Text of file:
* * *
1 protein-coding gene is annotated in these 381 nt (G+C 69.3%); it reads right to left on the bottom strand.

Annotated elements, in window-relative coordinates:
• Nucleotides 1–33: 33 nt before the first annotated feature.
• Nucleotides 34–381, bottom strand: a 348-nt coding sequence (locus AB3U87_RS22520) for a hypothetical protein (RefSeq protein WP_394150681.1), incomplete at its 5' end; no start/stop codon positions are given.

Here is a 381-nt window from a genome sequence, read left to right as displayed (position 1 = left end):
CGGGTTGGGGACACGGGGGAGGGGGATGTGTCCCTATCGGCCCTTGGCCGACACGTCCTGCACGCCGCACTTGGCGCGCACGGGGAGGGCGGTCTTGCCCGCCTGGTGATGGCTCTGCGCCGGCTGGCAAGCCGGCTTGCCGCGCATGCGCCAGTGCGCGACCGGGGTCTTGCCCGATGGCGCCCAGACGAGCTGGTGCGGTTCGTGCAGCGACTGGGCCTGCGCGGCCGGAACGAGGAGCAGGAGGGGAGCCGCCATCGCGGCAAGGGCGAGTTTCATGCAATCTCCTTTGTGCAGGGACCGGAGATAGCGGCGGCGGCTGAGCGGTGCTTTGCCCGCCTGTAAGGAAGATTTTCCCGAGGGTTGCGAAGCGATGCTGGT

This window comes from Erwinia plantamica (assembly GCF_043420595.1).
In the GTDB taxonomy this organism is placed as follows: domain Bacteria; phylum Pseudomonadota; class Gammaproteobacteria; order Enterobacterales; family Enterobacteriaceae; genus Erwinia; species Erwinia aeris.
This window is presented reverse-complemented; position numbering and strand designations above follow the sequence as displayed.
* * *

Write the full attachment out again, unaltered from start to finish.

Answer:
1 protein-coding gene is annotated in these 381 nt (G+C 69.3%); it reads right to left on the bottom strand.

Annotated elements, in window-relative coordinates:
• Nucleotides 1–33: 33 nt before the first annotated feature.
• Nucleotides 34–381, bottom strand: a 348-nt coding sequence (locus AB3U87_RS22520) for a hypothetical protein (RefSeq protein WP_394150681.1), incomplete at its 5' end; no start/stop codon positions are given.

Here is a 381-nt window from a genome sequence, read left to right as displayed (position 1 = left end):
CGGGTTGGGGACACGGGGGAGGGGGATGTGTCCCTATCGGCCCTTGGCCGACACGTCCTGCACGCCGCACTTGGCGCGCACGGGGAGGGCGGTCTTGCCCGCCTGGTGATGGCTCTGCGCCGGCTGGCAAGCCGGCTTGCCGCGCATGCGCCAGTGCGCGACCGGGGTCTTGCCCGATGGCGCCCAGACGAGCTGGTGCGGTTCGTGCAGCGACTGGGCCTGCGCGGCCGGAACGAGGAGCAGGAGGGGAGCCGCCATCGCGGCAAGGGCGAGTTTCATGCAATCTCCTTTGTGCAGGGACCGGAGATAGCGGCGGCGGCTGAGCGGTGCTTTGCCCGCCTGTAAGGAAGATTTTCCCGAGGGTTGCGAAGCGATGCTGGT

This window comes from Erwinia plantamica (assembly GCF_043420595.1).
In the GTDB taxonomy this organism is placed as follows: domain Bacteria; phylum Pseudomonadota; class Gammaproteobacteria; order Enterobacterales; family Enterobacteriaceae; genus Erwinia; species Erwinia aeris.
This window is presented reverse-complemented; position numbering and strand designations above follow the sequence as displayed.